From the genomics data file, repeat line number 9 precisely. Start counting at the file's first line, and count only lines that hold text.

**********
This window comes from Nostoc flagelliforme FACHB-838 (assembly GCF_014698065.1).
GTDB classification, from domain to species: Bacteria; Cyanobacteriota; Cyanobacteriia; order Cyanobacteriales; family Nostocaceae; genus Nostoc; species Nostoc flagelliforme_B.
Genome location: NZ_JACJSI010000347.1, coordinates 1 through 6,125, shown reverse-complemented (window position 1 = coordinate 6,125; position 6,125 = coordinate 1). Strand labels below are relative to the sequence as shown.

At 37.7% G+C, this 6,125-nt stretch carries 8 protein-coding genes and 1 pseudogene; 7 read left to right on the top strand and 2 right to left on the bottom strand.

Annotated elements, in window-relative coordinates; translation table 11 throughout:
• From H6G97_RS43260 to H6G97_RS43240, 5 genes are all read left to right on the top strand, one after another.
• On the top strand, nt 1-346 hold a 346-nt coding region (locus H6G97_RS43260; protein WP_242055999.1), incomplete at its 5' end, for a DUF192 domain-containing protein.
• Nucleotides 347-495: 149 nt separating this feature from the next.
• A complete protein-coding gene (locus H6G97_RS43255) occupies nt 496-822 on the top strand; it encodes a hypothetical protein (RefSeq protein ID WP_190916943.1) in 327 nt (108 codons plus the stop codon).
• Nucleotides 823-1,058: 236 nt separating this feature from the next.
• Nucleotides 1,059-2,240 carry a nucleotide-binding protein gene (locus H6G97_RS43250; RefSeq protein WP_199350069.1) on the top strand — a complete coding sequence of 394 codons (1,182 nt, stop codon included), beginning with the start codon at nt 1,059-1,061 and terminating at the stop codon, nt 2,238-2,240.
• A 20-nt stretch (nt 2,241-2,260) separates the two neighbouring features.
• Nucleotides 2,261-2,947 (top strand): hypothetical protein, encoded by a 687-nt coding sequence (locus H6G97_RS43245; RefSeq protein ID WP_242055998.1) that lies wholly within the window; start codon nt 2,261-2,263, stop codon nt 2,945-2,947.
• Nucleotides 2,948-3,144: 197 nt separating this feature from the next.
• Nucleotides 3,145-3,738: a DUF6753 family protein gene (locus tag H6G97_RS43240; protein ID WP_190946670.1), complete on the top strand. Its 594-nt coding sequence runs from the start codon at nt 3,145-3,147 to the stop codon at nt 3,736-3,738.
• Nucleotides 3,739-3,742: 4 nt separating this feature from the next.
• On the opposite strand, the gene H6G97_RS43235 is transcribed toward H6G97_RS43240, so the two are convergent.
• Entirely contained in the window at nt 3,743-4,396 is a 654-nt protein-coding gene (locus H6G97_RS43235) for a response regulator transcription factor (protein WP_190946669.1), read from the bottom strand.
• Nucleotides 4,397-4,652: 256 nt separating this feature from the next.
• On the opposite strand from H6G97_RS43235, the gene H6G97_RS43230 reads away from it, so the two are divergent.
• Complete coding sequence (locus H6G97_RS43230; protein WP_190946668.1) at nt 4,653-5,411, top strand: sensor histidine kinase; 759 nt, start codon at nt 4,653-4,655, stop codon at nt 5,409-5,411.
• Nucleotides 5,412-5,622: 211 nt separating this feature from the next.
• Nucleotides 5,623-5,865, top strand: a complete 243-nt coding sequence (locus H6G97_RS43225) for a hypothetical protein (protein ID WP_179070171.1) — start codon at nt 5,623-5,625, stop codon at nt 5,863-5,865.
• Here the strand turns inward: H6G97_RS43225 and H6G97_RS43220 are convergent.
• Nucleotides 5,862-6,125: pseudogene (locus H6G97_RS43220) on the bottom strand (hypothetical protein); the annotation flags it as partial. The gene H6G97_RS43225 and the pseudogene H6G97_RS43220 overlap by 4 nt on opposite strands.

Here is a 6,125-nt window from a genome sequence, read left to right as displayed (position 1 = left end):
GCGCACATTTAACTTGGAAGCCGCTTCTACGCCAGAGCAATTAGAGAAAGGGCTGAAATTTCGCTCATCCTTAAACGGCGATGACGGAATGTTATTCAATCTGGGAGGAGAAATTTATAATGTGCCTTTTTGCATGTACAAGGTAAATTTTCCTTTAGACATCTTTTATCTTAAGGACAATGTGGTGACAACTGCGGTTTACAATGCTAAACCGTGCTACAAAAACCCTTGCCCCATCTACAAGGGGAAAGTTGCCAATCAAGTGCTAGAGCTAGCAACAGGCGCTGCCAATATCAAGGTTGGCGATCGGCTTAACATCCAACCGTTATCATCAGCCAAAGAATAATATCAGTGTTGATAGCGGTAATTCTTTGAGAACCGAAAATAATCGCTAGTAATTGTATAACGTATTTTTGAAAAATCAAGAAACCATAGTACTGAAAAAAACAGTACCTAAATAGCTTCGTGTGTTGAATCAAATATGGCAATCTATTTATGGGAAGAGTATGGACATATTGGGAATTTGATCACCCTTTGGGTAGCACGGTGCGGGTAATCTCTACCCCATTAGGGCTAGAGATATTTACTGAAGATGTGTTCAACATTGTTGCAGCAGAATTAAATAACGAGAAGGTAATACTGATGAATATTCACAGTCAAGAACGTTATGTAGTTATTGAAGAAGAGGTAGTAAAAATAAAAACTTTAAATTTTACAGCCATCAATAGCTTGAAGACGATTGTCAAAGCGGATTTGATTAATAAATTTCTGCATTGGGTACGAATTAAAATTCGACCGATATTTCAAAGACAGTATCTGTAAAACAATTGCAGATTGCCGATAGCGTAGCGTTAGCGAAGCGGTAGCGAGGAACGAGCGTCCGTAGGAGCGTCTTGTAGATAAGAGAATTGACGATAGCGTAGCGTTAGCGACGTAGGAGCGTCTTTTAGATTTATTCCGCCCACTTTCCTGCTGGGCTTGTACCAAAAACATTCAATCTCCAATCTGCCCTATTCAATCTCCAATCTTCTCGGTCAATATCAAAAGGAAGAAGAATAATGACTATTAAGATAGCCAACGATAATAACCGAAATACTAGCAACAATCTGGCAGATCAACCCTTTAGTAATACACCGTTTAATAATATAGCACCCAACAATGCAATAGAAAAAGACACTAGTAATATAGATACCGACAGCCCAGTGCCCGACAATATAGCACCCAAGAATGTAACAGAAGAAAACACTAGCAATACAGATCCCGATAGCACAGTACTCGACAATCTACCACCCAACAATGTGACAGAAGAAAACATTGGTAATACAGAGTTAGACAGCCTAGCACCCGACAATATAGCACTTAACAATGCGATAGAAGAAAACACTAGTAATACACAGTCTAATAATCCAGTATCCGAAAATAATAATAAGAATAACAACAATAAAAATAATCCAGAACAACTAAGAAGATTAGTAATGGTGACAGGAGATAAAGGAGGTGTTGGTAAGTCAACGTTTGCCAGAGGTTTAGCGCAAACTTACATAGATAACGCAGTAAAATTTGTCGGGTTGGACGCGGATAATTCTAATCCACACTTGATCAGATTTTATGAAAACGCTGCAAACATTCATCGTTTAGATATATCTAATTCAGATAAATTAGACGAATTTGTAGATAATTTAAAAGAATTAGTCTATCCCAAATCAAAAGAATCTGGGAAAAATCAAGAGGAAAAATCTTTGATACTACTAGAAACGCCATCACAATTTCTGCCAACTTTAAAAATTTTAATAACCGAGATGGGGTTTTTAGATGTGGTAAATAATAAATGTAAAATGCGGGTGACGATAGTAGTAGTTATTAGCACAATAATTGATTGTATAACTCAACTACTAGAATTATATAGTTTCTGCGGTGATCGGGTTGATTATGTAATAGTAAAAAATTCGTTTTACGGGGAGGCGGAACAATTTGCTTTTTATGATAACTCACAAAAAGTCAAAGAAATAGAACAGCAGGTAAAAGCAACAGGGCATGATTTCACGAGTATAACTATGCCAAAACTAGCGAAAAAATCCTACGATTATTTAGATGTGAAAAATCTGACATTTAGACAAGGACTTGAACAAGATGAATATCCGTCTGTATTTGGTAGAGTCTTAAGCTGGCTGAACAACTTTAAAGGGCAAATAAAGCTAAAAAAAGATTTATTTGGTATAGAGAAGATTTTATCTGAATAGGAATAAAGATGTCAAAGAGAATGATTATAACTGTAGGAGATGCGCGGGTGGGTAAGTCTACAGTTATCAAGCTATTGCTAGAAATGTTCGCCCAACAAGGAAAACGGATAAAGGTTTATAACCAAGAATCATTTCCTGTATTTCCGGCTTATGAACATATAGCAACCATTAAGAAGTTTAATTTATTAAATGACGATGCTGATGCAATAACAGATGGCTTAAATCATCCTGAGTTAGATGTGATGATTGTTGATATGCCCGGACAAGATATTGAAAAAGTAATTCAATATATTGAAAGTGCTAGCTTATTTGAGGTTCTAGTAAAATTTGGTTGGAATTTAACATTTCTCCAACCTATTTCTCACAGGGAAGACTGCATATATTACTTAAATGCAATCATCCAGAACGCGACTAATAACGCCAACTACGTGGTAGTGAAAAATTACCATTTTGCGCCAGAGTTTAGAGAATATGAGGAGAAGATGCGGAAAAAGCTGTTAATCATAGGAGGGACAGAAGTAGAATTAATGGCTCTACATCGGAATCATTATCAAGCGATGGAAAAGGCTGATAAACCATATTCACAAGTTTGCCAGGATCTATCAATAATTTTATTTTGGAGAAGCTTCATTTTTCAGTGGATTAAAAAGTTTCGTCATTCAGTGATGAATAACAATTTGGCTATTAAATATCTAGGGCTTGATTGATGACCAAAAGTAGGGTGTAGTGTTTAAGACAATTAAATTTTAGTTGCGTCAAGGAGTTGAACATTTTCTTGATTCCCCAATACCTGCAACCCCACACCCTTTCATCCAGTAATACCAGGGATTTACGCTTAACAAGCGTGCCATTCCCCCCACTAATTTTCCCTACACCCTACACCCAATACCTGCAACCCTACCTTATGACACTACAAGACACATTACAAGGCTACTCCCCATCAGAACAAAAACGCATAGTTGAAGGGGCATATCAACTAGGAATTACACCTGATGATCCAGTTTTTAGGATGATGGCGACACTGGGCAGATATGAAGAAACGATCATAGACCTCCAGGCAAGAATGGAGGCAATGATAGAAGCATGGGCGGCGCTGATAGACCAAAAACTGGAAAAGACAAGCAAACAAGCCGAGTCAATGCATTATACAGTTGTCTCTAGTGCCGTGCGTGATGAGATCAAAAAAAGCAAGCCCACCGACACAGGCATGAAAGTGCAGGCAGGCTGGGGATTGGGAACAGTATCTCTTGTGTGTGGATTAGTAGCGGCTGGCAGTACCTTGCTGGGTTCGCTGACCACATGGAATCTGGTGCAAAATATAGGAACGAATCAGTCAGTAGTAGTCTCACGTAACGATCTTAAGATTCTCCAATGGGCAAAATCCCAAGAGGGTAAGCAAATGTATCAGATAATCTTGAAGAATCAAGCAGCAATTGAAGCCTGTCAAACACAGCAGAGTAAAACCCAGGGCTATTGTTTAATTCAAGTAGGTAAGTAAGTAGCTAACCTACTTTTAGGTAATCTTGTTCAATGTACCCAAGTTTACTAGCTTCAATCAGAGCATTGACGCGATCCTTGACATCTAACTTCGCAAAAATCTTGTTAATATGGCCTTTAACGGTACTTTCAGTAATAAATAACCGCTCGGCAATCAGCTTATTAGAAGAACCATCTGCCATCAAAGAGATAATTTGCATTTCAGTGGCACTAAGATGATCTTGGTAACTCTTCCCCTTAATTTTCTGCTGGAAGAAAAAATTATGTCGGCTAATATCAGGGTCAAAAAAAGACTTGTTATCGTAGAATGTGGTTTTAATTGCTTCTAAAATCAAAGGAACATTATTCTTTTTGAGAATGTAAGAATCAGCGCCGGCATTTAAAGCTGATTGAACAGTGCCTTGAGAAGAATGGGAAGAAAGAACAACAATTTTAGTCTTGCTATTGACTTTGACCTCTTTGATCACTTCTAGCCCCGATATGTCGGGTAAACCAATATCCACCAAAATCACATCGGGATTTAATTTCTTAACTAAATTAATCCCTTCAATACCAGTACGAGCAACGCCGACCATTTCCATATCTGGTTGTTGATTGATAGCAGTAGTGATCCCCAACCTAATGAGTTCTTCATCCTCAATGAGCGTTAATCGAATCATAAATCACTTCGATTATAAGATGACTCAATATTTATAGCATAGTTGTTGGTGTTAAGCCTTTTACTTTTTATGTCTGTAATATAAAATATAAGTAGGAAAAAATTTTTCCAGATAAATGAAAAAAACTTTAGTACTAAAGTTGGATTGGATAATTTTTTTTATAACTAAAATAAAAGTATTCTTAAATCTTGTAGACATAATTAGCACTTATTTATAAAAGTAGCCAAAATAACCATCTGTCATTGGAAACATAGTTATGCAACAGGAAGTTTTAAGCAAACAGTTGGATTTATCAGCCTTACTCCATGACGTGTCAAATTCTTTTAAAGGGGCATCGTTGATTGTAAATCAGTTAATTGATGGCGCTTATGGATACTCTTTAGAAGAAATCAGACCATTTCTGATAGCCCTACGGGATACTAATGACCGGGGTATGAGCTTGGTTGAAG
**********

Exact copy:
• A complete protein-coding gene (locus H6G97_RS43255) occupies nt 496-822 on the top strand; it encodes a hypothetical protein (RefSeq protein ID WP_190916943.1) in 327 nt (108 codons plus the stop codon).